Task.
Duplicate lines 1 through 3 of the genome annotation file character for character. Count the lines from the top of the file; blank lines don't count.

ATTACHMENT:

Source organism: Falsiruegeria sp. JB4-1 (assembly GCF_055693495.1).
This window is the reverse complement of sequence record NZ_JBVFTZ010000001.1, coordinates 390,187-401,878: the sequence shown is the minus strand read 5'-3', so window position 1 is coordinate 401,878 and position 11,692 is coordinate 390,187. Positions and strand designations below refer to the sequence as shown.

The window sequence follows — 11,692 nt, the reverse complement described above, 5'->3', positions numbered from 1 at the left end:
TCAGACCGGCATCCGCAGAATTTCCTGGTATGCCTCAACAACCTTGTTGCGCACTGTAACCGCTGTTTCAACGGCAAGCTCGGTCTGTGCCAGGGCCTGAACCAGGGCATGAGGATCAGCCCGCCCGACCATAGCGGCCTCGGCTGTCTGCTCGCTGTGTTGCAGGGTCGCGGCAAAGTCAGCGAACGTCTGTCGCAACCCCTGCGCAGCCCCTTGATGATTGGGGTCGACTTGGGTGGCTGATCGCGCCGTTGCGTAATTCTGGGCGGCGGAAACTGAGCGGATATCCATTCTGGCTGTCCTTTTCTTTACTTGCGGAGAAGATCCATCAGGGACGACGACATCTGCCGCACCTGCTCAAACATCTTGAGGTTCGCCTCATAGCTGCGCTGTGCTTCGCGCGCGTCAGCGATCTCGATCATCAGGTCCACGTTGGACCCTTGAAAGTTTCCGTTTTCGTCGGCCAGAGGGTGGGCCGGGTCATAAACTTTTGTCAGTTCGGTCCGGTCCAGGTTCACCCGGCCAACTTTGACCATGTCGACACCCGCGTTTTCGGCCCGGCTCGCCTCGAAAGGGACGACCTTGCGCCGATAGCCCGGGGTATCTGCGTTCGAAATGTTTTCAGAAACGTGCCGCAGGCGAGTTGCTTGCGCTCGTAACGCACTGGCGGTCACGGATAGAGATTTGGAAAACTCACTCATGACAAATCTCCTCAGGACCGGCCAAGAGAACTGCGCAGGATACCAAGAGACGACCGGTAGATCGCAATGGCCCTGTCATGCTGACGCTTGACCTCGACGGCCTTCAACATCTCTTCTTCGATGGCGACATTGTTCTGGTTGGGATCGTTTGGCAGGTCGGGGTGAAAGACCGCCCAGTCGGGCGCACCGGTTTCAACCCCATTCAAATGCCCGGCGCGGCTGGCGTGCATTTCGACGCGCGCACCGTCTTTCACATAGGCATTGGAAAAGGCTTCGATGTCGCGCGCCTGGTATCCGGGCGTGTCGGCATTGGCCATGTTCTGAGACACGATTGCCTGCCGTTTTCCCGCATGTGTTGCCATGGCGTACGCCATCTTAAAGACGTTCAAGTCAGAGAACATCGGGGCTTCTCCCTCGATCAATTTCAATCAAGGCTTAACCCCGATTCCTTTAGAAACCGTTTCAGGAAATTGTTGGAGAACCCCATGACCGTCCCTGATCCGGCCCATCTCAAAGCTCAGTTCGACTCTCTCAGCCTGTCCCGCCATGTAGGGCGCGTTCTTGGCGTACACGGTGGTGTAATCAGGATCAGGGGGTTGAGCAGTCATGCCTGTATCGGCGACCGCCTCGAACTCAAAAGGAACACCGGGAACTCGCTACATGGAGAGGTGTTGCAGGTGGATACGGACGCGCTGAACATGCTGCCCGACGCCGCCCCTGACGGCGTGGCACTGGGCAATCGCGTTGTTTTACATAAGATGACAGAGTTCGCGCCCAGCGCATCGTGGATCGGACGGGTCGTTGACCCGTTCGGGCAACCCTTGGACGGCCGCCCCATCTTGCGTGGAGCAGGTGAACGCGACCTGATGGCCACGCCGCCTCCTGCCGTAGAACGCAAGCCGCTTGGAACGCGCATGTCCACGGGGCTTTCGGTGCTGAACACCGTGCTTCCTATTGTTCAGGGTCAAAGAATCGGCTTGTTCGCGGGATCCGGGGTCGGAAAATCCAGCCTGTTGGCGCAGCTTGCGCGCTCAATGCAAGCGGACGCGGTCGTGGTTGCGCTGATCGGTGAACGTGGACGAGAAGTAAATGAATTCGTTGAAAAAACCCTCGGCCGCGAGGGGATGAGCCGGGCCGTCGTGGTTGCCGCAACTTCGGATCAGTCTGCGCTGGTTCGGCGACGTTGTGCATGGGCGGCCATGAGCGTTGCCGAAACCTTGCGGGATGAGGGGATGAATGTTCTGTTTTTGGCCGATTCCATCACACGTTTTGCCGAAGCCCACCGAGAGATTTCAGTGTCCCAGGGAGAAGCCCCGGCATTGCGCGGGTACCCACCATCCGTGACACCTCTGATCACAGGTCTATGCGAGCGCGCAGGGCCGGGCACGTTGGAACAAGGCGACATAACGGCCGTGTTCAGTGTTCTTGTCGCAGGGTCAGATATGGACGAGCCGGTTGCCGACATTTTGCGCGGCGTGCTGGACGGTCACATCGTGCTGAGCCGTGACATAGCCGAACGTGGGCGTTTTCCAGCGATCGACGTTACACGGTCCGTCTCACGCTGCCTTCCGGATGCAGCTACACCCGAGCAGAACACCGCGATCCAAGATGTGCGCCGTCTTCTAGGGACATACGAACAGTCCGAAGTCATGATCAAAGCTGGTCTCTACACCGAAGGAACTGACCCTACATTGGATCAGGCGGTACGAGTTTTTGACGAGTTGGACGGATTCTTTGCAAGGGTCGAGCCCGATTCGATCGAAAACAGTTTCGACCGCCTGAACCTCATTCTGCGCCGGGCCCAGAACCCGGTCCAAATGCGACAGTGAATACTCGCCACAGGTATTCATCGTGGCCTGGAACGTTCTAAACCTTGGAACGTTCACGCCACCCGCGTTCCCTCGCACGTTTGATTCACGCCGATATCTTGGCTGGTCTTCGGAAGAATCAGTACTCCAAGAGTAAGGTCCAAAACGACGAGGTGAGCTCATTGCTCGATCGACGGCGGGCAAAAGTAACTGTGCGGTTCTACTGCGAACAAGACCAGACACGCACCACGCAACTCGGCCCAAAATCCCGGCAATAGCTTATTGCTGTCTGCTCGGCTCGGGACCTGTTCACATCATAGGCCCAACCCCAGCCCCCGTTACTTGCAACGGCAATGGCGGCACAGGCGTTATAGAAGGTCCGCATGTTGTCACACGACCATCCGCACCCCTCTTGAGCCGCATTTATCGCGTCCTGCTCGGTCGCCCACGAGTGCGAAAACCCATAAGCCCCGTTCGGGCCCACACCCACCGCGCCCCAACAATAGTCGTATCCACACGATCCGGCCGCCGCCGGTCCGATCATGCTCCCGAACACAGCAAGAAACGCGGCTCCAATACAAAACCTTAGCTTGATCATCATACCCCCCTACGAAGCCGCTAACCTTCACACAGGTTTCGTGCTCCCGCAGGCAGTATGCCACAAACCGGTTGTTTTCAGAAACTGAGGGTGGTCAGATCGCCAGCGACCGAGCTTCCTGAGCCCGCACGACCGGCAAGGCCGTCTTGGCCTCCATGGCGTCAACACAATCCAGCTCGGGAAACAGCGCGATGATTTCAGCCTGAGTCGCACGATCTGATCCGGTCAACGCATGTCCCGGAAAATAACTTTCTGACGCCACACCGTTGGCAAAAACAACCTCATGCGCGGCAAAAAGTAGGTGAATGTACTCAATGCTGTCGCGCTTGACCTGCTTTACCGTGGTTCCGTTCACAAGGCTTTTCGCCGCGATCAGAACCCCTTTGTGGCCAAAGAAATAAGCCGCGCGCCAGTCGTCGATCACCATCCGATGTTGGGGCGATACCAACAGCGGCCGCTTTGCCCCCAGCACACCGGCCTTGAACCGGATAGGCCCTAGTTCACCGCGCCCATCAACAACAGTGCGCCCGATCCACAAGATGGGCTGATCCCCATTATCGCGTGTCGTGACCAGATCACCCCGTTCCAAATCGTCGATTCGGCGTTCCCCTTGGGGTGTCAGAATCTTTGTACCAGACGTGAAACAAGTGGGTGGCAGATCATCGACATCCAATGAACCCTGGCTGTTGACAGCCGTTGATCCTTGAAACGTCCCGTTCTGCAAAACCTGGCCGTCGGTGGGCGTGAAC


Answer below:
Source organism: Falsiruegeria sp. JB4-1 (assembly GCF_055693495.1).
This window is the reverse complement of sequence record NZ_JBVFTZ010000001.1, coordinates 390,187-401,878: the sequence shown is the minus strand read 5'-3', so window position 1 is coordinate 401,878 and position 11,692 is coordinate 390,187. Positions and strand designations below refer to the sequence as shown.

The window sequence follows — 11,692 nt, the reverse complement described above, 5'->3', positions numbered from 1 at the left end: